How did the Wall Street crash affect the entire economy and usher in the Great Depression? September 18th 1929, or Black Tuesday, will forever remain a horrible day in American history. The roaring twenties was a great time in history. America became the wealthiest country in the world. There were many opportunities for people, and American growth. The stock markets boomed, and so did America’s economy. On September 3rd, the stock market was at an all time high. The Wall Street Stock Market offered millions of jobs to people. It became many people’s way of life. The Stock Market helped America become a wealthy country. As a matter of fact, Weimar Germany was built on loans.
On March 15th, the stock market suffered a mini-crash. This made stockholders nervous. When Charles Mitchell, a banker, made an announcement that his bank would keep lending, his reassurance stopped the panic. Although Mitchell and others tried the tactic of reassurance again in October, it did not stop the big crash. On October 24th, 1929, some shareholders began to lose confidence and believe that the prices of shares would continue to rise forever, so they decided to sell. A panic began, and so many shares were sold on that day, that it became known as Black Tuesday. The stock market began to plummet. Since the stock market was such a big part of New York’s population, when the market crashed everybody was affected. This brought the roaring twenties to a screeching halt. 12,000 people became unemployed every day, leaving 12 million in total unemployed civilians. 20,000 companies and 1616 banks went bankrupt. Some people thought they had nowhere to turn. Even though there were organizations that helped families in need, there was not enough room for everybody, some people starved to death. 23,000 people committed suicide. Since so many people were out of work, they made their own. For example, some men deliberately set fires to get temporary employment as firefighters. Even though there was a great hunger, farmers were killing their animals because nobody could afford to buy them in the cities.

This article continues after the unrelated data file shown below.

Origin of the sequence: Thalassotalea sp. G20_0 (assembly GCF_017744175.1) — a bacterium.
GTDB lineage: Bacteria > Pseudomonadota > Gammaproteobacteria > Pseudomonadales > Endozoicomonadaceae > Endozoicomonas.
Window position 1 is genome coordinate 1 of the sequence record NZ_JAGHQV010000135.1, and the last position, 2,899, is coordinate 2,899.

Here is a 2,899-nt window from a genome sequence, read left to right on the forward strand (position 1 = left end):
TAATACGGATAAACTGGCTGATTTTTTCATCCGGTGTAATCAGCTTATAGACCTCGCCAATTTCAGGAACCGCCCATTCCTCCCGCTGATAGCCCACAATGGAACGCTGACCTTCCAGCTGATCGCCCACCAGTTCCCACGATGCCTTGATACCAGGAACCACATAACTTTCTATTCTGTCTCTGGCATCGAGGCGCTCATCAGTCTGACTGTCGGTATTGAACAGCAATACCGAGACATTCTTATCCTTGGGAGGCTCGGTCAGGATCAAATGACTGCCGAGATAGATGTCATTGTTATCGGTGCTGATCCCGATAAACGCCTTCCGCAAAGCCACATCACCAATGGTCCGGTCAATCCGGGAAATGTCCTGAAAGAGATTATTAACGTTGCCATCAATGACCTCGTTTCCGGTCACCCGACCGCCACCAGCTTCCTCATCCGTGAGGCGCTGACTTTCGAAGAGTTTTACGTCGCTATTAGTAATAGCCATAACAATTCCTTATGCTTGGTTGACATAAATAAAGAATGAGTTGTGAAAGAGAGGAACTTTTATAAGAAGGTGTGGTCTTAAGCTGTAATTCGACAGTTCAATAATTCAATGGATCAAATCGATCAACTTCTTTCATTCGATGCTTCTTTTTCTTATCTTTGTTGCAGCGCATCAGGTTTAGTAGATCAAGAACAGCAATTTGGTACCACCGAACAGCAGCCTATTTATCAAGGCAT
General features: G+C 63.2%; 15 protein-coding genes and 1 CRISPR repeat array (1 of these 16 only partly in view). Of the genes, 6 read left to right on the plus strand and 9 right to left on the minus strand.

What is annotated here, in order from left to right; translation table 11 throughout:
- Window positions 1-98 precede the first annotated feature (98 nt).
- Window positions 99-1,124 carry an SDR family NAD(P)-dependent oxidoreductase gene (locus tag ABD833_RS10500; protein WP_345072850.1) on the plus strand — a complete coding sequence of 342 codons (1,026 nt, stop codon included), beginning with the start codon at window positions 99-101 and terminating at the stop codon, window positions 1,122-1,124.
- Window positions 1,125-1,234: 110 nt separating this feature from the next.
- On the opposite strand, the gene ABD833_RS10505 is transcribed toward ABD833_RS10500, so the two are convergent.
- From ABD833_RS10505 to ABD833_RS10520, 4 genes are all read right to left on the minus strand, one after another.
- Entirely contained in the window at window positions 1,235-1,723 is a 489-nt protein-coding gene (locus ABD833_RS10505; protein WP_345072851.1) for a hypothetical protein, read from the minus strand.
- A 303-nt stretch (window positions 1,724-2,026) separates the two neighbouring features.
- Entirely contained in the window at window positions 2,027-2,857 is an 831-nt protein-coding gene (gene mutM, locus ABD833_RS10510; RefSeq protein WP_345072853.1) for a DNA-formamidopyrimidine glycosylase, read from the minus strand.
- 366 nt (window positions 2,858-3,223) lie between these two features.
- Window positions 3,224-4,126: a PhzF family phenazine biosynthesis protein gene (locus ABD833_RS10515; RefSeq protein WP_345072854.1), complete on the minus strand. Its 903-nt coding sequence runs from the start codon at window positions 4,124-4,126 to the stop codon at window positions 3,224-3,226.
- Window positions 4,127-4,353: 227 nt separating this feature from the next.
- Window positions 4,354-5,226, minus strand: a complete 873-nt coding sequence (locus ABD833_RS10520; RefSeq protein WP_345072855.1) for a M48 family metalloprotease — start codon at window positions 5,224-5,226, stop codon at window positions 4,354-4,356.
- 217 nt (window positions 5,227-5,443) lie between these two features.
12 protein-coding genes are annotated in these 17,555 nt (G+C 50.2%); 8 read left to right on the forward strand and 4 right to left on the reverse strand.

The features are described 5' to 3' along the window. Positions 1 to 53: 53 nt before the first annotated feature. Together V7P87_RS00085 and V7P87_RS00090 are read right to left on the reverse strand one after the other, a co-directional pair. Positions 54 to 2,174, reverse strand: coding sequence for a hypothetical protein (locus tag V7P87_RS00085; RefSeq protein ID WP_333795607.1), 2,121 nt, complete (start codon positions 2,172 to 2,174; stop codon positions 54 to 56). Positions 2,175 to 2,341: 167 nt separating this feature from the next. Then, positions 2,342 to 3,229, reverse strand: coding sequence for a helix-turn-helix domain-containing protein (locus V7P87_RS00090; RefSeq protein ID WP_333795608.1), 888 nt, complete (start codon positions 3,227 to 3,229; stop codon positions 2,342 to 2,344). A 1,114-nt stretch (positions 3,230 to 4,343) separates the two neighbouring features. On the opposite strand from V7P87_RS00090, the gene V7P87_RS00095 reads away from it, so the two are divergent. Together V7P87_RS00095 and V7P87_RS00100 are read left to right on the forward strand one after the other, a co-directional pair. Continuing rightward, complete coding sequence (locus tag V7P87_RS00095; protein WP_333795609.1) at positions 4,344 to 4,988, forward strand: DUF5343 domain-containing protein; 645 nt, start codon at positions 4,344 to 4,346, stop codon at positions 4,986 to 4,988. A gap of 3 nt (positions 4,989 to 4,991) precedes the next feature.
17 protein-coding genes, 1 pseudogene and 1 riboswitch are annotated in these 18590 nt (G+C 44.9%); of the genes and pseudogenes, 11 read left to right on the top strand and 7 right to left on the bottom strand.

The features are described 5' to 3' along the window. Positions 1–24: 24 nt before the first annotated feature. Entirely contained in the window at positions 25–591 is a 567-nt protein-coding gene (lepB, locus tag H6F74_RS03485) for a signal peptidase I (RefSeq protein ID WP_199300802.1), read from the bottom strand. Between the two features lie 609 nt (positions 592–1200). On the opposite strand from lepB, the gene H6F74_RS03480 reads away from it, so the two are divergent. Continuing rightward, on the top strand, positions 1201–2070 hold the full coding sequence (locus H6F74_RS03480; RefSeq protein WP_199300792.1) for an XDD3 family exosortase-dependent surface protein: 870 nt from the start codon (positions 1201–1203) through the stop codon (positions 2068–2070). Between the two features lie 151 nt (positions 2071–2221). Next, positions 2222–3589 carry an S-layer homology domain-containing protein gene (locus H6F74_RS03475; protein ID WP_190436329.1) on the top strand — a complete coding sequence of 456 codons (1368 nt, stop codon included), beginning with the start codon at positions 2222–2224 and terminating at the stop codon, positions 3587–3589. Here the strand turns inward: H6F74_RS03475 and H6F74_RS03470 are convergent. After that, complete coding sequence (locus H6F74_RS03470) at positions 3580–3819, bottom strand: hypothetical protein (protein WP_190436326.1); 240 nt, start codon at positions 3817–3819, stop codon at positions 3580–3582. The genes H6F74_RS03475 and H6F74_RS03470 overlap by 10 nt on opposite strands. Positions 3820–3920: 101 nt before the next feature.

"It is not the function of the government to relieve individuals of their responsibilities to their neighbors, or to relieve private institutions of their responsibilities to the public." said President Herbert Hoover. Although Hoover believed…